This is an interesting twist in our survey of post-communist, Baltic and Balkan landscapes. Most actions we have witnessed in cities like Mostar and Riga are about isolating opposing monuments, or defacing them, or somehow reinforcing their one-sided messages. More problematic would be to create precisely this kind of monument, where a collective memorial would stand for an abstract and or generic victimisation. Just how this came about in Canada, is worth taking a closer look to discover. By the way, the above image is not the winning image. its just the one I preferred among the set previewed in the article.
“The winning design for a memorial to the victims of communism in downtown Ottawa has been chosen.
Toronto architect and artist Paul Raff created the design with Michael A. Ormston-Holloway, a designer and certified arborist, and landscape architects Brett Hoornaert and Luke Kairys.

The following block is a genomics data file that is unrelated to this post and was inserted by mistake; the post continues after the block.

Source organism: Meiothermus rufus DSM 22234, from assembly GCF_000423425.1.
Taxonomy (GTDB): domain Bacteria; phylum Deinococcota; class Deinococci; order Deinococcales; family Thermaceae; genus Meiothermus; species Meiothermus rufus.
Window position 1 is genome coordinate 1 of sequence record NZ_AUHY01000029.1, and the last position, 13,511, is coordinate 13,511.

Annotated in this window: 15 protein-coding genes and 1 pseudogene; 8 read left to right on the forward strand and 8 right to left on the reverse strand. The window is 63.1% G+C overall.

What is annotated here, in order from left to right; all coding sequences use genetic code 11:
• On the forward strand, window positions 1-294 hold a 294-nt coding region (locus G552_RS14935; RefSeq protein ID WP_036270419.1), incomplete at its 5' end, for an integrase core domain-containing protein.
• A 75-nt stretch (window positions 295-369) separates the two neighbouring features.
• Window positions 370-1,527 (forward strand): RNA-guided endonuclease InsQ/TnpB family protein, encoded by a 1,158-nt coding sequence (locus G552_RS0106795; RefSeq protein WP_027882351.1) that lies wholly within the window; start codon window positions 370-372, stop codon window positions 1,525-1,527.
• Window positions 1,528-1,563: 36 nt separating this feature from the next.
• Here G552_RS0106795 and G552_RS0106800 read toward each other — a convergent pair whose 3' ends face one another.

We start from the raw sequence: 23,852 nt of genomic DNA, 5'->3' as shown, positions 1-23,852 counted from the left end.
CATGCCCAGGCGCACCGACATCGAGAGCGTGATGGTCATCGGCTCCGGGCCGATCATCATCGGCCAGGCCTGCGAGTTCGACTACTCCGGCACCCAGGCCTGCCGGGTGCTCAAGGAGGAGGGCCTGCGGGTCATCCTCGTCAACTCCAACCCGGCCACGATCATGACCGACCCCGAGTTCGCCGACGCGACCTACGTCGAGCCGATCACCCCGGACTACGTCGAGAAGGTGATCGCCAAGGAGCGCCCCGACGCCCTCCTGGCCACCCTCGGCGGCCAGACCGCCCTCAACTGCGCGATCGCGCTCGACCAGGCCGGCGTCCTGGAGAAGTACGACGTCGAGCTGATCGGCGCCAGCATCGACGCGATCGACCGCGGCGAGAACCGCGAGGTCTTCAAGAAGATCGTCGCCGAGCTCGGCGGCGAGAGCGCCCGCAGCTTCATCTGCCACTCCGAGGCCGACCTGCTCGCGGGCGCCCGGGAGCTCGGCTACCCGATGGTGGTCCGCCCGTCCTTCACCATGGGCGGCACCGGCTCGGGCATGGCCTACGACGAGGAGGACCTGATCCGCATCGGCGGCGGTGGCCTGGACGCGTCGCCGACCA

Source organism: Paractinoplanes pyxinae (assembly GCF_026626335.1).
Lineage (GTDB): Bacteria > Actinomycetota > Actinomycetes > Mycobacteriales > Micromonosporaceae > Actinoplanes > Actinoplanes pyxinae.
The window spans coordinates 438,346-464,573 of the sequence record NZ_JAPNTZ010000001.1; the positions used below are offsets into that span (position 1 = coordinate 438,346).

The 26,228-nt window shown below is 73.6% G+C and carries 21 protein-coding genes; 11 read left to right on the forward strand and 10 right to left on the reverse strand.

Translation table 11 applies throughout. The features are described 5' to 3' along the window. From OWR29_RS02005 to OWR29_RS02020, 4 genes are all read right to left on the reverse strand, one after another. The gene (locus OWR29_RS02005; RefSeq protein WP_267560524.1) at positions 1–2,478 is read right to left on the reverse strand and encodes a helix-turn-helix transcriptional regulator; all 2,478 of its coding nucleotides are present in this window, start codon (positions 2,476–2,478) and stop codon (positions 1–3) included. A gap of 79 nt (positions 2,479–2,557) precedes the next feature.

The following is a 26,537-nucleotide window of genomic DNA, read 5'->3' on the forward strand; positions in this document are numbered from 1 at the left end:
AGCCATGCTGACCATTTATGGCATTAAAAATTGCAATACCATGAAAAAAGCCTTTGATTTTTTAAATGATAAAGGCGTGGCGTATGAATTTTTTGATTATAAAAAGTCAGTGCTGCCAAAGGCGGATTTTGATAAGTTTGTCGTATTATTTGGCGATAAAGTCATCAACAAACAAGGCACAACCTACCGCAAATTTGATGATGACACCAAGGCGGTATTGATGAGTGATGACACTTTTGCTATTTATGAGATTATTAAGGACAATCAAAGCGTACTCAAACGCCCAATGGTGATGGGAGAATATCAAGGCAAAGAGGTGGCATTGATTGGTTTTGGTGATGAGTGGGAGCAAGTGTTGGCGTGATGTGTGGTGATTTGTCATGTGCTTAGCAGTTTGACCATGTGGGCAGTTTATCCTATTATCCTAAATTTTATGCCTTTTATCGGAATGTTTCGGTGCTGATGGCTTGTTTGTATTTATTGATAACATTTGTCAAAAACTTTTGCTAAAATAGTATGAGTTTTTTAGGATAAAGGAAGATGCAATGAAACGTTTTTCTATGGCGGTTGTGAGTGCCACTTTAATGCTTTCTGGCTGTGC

“The design is a broad, sweeping, arcing form, moving from east to west, and it’s made up of more than 4,000 individual bronze rods,” Raff said in an interview Wednesday morning following the announcement.
“Each one points at the sun in the sky, one successive hour of the day, every day of the year. So it actually forms a three-dimensional calendar, which memorializes every moment of the vast millions of moments of suffering of victims. But it also expresses resilience and hope.”
The announcement was made by Arif Virani, parliamentary secretary to Canadian Heritage Minister Mélanie Joly, at the Canadian Museum of History.”